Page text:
But not all grandparents live close enough to visit their grandchildren frequently, often thought of as a key to developing a strong emotional bond. Furthermore, some grandchildren, or their parents, have very full schedules that can make visits by even nearby grandparents challenging. Here are some tips adapted for grandparents wanting to stay in touch with their grandchildren:

  • Visit regularly, if not often – Visiting your grandchildren doesn’t have to be frequent, as long as it’s meaningful. Have a good time with your grandchildren when you visit them or when they come for visits. Help them to look forward to the next visit by planning a loose schedule with their parents.
  • Stay in touch between visits – Use the phone, e-mail, and letters through the postal mail to provide a personal way to stay in touch with grandchildren between visits. Send photos and cards.
  • Show your grandchildren how much you miss them – Put photos of your grandchildren in frames on the shelf or on the fridge. Make a special photo album of special times spent with your grandchildren, and allow your grandchildren to flip through it when they visit.
  • Share a hobby, teach a skill – When your grandchildren visit, engage them in helping your with chores or get them started with one of your hobbies. Help them make a craft they can take home. When you call them next or send a letter, you can ask them about what they learned or thank them for their help around the house.
  • Chart a family tree – Tell your grandchildren stories about their relatives, especially their parents. Tell them about their ancestors and their heritage. Help them to create a family tree or scrapbook.

Stay-at-Home Parenting Not Just for Moms

By Rita Brhel, managing editor and attachment parenting resource leader (API)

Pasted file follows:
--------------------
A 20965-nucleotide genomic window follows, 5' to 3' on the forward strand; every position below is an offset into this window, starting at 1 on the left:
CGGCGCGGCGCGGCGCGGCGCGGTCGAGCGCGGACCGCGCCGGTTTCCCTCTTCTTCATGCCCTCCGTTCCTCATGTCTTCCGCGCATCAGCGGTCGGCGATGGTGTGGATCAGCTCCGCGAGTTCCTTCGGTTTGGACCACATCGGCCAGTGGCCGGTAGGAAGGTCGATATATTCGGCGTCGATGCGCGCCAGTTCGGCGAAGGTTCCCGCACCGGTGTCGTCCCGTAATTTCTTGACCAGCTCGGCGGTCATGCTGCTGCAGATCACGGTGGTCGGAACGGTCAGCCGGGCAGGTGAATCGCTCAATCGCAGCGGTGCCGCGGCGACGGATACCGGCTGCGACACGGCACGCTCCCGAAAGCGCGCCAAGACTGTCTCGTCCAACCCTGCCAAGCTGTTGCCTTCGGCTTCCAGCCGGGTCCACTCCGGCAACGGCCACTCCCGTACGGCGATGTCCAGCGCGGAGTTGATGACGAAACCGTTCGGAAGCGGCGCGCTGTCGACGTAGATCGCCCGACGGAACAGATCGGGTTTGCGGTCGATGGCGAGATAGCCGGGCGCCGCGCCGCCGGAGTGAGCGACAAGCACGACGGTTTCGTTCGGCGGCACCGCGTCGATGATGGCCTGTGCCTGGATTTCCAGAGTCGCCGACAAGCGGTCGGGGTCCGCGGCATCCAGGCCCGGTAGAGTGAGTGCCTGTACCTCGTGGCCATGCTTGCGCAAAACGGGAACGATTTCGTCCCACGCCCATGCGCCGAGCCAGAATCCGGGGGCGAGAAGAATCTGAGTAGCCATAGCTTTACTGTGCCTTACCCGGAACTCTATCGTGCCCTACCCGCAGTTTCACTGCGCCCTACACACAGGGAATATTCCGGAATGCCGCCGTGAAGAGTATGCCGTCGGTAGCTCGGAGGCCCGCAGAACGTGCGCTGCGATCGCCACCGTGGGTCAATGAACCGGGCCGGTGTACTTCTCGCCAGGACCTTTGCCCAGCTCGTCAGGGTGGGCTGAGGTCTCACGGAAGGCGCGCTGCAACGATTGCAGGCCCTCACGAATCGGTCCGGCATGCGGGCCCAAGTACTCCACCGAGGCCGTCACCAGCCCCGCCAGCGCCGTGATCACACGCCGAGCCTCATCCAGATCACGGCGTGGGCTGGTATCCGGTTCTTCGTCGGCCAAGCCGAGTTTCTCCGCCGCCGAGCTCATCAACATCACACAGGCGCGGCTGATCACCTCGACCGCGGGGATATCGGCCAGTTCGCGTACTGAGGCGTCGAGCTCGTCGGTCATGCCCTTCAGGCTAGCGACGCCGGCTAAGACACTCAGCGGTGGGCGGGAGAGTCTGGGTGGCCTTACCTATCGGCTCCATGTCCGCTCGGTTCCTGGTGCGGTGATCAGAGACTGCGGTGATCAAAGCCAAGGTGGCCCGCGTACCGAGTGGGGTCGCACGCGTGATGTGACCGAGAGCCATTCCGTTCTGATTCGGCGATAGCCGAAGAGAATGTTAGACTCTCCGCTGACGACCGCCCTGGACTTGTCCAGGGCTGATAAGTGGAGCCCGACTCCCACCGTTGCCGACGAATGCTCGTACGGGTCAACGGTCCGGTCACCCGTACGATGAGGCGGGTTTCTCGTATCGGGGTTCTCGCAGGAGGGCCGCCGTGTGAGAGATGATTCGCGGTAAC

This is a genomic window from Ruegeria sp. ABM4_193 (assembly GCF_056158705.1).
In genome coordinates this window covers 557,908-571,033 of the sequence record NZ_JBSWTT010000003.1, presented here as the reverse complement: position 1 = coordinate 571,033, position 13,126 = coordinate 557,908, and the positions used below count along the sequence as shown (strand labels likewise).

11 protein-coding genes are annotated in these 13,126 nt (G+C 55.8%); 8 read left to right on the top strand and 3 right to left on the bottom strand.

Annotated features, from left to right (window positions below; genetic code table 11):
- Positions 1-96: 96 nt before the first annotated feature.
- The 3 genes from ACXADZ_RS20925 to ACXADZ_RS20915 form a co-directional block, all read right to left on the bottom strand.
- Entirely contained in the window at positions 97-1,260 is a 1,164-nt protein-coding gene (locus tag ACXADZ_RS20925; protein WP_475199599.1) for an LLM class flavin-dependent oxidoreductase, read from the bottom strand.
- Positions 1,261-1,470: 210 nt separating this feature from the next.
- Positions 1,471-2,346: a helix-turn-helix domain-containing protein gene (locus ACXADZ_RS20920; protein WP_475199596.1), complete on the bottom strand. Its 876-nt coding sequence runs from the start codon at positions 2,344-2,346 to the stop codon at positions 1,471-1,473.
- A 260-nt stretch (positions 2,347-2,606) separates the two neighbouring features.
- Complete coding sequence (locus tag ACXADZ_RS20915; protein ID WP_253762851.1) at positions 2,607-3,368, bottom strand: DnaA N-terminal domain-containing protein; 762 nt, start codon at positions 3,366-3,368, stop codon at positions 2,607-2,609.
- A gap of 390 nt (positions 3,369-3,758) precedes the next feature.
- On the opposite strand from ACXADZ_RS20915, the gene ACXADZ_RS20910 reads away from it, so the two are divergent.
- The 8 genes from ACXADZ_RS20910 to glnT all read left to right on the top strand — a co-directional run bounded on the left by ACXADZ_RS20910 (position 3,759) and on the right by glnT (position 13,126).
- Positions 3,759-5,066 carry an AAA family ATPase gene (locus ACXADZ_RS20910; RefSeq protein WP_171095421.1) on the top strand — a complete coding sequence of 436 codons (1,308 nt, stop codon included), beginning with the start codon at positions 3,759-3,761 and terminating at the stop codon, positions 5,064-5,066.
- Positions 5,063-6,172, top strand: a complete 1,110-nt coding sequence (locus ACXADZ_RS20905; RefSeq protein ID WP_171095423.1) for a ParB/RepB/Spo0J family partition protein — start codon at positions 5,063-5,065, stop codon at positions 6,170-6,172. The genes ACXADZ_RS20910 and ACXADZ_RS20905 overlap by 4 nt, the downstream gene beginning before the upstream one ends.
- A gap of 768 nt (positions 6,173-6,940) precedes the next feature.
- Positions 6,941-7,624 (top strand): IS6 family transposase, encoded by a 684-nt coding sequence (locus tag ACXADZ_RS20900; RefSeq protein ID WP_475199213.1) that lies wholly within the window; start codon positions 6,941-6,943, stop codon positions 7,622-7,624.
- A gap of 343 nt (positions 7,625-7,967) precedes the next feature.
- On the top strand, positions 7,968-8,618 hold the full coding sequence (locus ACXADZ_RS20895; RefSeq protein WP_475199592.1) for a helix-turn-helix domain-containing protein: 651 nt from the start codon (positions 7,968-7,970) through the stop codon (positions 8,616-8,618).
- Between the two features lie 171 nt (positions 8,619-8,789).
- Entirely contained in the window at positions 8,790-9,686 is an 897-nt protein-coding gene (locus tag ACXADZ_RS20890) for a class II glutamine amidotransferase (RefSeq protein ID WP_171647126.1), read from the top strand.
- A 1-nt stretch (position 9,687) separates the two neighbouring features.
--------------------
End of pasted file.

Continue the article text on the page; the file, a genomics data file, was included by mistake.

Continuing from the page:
Perhaps you and your spouse have decided that stay-at-home parenting is valuable for your family, and you’re trying to decide who, between you, is the best fit for the job. According to’s Dawn Rosenberg McKay her article “Stay-at-Home Dads,” there are several factors that need to be considered:

  • Which parent earns more money?
  • Which parent has the better health insurance policy?
  • Which parent stands to lose more by taking time off from his or her career?
  • Can either parent switch to part time or a more flexible schedule?
  • Can either parent work from home?

Don’t be surprised if the better fit is Dad. Today, more than ever, more fathers are choosing to forgo their breadwinner roles to embrace the homemaking, child-rearing tasks of the stay-at-home parent. The tide is changing: At one time, not too long ago, “Mr. Mom” was said in jest about a father who had to stay at home with his children, even for a short period of time; today, it’s considered an offensive label put on men who freely choose this family role.

According to the latest U.S. Census report, 143,000 of the 5.4 million stay-at-home parents nationwide are men. A slight proportion compared to women, but the number of stay-at-home fathers is growing. There are now enough stay-at-home dads out there to warrant support groups or father-only playgroups in some local areas, such as Seattle Stay-at-Home Dads and At Home Dads of Greater Dallas; and websites devoted to stay-at-home dads are populating the Internet, such as,, and